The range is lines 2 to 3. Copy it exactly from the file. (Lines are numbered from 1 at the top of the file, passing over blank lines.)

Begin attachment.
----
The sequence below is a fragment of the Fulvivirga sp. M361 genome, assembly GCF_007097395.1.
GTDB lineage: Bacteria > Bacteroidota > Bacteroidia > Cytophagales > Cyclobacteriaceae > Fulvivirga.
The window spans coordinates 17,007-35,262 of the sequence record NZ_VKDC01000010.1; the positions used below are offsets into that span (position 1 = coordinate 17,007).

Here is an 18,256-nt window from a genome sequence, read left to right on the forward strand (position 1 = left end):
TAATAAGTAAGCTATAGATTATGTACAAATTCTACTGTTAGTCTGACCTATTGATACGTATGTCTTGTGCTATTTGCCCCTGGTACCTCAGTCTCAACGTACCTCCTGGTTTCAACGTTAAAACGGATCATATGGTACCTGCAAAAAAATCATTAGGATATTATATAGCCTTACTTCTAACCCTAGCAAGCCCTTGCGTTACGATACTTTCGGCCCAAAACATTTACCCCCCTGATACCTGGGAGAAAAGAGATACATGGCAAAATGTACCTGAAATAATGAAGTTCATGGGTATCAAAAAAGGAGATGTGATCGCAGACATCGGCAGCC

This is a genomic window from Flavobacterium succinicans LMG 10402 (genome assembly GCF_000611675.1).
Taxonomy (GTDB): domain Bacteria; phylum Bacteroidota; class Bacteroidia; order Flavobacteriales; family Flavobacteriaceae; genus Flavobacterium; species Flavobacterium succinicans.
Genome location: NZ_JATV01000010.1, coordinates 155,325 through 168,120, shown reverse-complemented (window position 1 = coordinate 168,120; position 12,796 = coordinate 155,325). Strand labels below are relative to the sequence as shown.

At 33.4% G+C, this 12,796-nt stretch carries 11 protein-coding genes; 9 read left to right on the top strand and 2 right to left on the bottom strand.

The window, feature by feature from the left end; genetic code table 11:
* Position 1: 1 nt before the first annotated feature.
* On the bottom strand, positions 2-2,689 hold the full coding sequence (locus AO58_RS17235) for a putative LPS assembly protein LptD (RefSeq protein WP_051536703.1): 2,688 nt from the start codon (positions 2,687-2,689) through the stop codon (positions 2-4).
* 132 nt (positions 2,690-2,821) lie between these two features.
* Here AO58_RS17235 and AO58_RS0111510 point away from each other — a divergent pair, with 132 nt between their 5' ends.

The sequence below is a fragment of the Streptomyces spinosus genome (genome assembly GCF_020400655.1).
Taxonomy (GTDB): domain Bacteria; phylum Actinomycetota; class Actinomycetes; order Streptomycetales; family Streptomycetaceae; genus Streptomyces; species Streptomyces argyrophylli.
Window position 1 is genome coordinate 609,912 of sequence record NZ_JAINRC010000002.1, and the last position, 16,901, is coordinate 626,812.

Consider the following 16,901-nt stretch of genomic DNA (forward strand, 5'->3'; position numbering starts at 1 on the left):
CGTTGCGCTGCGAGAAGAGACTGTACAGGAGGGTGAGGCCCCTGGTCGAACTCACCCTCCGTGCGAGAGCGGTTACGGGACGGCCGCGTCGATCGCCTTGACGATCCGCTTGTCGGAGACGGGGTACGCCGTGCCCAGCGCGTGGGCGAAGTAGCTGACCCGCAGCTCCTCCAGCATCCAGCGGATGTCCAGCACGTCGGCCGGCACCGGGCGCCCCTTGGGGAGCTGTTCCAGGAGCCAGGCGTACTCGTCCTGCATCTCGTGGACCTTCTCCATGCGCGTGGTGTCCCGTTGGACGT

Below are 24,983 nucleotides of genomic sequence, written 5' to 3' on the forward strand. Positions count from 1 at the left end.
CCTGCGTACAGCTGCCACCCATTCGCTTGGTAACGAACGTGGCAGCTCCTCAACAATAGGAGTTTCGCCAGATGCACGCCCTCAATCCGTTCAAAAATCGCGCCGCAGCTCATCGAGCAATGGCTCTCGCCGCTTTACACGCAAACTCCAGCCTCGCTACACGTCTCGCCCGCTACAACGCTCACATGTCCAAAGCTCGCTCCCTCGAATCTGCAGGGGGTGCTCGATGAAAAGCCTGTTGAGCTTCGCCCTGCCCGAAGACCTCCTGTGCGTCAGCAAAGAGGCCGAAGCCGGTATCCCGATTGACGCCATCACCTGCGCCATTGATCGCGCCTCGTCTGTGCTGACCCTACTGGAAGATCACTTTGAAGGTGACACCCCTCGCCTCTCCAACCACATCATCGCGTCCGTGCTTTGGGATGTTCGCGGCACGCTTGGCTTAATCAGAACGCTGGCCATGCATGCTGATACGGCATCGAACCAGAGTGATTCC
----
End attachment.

GTDB lineage: Bacteria > Bacteroidota > Bacteroidia > Cytophagales > Cyclobacteriaceae > Fulvivirga.
The window spans coordinates 17,007-35,262 of the sequence record NZ_VKDC01000010.1; the positions used below are offsets into that span (position 1 = coordinate 17,007).